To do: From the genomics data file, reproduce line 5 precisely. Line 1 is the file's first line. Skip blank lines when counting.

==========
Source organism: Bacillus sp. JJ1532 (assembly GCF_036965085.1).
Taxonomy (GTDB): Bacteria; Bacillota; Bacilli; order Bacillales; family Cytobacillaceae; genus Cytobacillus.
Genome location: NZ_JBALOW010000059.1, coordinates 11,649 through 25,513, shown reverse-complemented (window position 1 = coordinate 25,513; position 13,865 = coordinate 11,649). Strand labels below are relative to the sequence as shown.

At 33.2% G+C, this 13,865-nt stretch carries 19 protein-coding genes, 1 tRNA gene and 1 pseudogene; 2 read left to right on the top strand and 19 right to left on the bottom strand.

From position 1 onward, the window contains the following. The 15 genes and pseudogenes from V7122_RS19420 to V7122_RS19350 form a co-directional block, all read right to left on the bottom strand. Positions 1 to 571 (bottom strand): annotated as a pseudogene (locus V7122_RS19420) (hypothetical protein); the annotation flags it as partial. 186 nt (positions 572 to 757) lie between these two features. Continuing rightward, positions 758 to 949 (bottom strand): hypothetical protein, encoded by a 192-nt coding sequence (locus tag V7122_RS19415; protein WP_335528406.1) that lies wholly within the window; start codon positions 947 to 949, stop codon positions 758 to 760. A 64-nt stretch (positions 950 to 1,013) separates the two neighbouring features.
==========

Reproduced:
From position 1 onward, the window contains the following. The 15 genes and pseudogenes from V7122_RS19420 to V7122_RS19350 form a co-directional block, all read right to left on the bottom strand. Positions 1 to 571 (bottom strand): annotated as a pseudogene (locus V7122_RS19420) (hypothetical protein); the annotation flags it as partial. 186 nt (positions 572 to 757) lie between these two features. Continuing rightward, positions 758 to 949 (bottom strand): hypothetical protein, encoded by a 192-nt coding sequence (locus tag V7122_RS19415; protein WP_335528406.1) that lies wholly within the window; start codon positions 947 to 949, stop codon positions 758 to 760. A 64-nt stretch (positions 950 to 1,013) separates the two neighbouring features.